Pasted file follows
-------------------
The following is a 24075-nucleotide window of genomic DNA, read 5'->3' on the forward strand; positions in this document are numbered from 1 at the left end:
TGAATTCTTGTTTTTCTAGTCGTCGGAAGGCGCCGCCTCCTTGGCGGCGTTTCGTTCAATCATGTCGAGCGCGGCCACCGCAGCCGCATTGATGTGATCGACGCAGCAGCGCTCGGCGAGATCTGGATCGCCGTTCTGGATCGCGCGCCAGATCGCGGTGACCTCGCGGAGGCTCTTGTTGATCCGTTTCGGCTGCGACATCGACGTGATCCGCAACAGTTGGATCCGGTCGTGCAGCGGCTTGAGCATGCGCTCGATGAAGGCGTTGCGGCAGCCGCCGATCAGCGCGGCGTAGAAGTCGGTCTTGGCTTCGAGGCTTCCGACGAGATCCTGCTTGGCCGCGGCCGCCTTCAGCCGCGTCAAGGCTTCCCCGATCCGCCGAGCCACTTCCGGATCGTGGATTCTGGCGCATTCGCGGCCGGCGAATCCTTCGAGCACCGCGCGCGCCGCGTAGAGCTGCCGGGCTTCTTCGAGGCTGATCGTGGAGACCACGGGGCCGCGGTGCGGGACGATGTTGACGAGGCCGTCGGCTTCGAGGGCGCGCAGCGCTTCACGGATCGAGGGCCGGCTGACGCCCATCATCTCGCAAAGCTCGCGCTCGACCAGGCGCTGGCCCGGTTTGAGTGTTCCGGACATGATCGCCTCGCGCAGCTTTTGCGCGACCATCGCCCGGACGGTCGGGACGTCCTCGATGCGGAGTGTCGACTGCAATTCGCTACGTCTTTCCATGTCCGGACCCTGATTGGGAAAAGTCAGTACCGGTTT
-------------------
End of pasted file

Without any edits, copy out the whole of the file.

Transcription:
The following is a 24075-nucleotide window of genomic DNA, read 5'->3' on the forward strand; positions in this document are numbered from 1 at the left end:
TGAATTCTTGTTTTTCTAGTCGTCGGAAGGCGCCGCCTCCTTGGCGGCGTTTCGTTCAATCATGTCGAGCGCGGCCACCGCAGCCGCATTGATGTGATCGACGCAGCAGCGCTCGGCGAGATCTGGATCGCCGTTCTGGATCGCGCGCCAGATCGCGGTGACCTCGCGGAGGCTCTTGTTGATCCGTTTCGGCTGCGACATCGACGTGATCCGCAACAGTTGGATCCGGTCGTGCAGCGGCTTGAGCATGCGCTCGATGAAGGCGTTGCGGCAGCCGCCGATCAGCGCGGCGTAGAAGTCGGTCTTGGCTTCGAGGCTTCCGACGAGATCCTGCTTGGCCGCGGCCGCCTTCAGCCGCGTCAAGGCTTCCCCGATCCGCCGAGCCACTTCCGGATCGTGGATTCTGGCGCATTCGCGGCCGGCGAATCCTTCGAGCACCGCGCGCGCCGCGTAGAGCTGCCGGGCTTCTTCGAGGCTGATCGTGGAGACCACGGGGCCGCGGTGCGGGACGATGTTGACGAGGCCGTCGGCTTCGAGGGCGCGCAGCGCTTCACGGATCGAGGGCCGGCTGACGCCCATCATCTCGCAAAGCTCGCGCTCGACCAGGCGCTGGCCCGGTTTGAGTGTTCCGGACATGATCGCCTCGCGCAGCTTTTGCGCGACCATCGCCCGGACGGTCGGGACGTCCTCGATGCGGAGTGTCGACTGCAATTCGCTACGTCTTTCCATGTCCGGACCCTGATTGGGAAAAGTCAGTACCGGTTT